With an experienced team and a lot of data.
Protect your 1964 Sunbeam Tiger from the unexpected.
The Rootes Group (Hillman, Singer, Sunbeam, and Humber) was a reasonably successful fringe player in the early foreign car movement in the U.S. They played it exceedingly safe with small sedans like the Hillman Minx and the rather soft but pleasant Sunbeam Alpine sports car. The Alpine consistently sold well in the U.S., but Rootes management was looking for something more exciting to appeal to the burgeoning American youth and performance market.
The Shelby Cobra of 1962 was the inspiration for the Sunbeam Tiger, and Rootes West Coast Director Ian Garrad was quick to grasp the significance. At his direction, two prototypes were constructed using Alpine shells, one by Carroll Shelby and the other by Ken Miles. After a test drive by Lord Rootes himself, the project was given official blessing with Jensen Motors in West Bromwich, England, assembling the cars.
Unlike the Cobra, the Tiger used a low-horsepower, 164-hp version of the Ford 260-c.i. small-block engine, and performance was relatively mild (although in an entirely different league from the Alpine). It was enough to stress the chassis and braking of the Alpine, though. Stock Tigers (which are few and far between) are best driven at something less than 10/10s.
A mild refresh occurred after Sunbeam built 3,700 cars, with squarer doors, a vinyl convertible boot, and added cabin ventilation. These cars are now known as Tiger Mk IAs, and just over 2,700 were built.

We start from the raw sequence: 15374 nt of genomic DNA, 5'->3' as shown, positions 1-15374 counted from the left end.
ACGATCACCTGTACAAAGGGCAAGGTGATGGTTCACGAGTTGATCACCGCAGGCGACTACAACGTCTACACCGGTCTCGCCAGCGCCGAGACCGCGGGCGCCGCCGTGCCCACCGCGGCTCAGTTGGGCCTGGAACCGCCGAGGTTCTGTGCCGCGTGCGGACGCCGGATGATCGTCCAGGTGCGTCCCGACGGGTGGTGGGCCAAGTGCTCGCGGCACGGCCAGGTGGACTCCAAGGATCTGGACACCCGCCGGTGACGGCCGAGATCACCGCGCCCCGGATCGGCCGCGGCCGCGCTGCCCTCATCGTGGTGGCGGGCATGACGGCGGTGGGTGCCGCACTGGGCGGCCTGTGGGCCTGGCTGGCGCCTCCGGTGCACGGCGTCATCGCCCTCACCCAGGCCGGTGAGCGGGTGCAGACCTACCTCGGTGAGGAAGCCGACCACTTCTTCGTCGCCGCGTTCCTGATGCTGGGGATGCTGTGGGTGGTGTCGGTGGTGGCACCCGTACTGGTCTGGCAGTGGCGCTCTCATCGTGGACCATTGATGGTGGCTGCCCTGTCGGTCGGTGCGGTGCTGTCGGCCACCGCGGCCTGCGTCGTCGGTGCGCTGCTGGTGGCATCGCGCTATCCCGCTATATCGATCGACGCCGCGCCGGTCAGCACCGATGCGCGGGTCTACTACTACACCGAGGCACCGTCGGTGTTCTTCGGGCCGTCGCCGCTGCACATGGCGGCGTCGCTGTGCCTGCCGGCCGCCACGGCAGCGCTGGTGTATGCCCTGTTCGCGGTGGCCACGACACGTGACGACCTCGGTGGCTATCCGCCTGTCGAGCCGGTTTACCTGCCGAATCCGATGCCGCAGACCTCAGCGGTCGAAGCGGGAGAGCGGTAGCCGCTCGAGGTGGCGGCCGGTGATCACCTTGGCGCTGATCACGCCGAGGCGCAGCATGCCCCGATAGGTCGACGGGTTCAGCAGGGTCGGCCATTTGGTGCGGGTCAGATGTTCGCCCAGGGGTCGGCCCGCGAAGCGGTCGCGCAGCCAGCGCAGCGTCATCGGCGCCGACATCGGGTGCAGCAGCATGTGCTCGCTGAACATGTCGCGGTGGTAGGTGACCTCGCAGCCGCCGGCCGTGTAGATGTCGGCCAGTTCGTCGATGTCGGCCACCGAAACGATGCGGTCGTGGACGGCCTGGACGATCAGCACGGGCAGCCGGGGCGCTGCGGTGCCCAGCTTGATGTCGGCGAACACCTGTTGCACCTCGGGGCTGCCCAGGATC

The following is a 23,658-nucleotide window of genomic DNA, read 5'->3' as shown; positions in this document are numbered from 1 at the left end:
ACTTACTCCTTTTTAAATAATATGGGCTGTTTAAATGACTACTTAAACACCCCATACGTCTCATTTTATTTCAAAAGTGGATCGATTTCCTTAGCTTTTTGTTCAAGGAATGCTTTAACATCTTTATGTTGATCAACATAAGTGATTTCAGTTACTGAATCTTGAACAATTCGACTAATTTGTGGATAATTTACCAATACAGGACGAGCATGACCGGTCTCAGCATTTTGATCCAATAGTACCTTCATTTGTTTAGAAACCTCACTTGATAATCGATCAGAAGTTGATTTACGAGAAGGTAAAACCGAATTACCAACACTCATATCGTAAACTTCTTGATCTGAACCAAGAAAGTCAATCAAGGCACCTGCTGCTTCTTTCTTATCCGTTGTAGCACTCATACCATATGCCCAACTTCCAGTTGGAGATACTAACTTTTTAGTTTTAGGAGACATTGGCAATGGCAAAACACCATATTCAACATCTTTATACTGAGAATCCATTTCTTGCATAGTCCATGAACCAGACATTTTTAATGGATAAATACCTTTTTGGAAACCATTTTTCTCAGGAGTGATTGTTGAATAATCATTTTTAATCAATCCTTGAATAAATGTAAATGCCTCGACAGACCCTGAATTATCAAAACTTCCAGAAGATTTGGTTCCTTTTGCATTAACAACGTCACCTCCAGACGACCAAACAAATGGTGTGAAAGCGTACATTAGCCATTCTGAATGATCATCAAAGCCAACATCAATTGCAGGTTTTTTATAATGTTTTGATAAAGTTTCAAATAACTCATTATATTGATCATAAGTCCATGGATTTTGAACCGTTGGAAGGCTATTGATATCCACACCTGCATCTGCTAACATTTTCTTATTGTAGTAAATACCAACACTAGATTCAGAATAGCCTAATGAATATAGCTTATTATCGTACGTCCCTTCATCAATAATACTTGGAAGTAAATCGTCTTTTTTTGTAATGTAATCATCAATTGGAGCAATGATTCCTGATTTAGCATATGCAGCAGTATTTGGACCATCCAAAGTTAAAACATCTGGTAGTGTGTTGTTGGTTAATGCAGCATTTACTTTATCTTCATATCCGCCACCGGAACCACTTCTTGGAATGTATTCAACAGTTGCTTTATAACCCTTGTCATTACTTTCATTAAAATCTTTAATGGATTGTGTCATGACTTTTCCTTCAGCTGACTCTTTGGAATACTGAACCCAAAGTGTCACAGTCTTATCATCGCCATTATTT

Chrysler’s purchase of Rootes spelled the end for the Tiger. The notion of having to back an engine built by rival Ford was just too much and no Chrysler V-8 would fit the tight confines of the Alpine’s engine compartment without an extensive re-design. Before the ax fell, however, the most exciting Tiger was released for 1967. The Mk II at last had Ford’s 289-c.i. V-8 and a few stylistic differences from the Alpine in the form of unique headlight trim, an egg-crate grille, and lower body striping. Fewer than 800 Tiger IIs were built, making them the most desirable of the line, after the ill-fated Le Mans cars.
Tigers remain both charismatic and undervalued collector cars. Ford mechanicals make them robust and easy to maintain and modern fixes for things like marginal cooling and braking are plentiful, which brings to mind the dearth of stock examples. Hard tops and LAT/Shelby options like magnesium wheels are desirable. Boss 302 transplants, fender flares, and hood scoops are not. Fakes made from Alpine Vs are out there as well (known as Algers and Tipines). Check to make sure the car that you’re interested in is on the Tiger Register.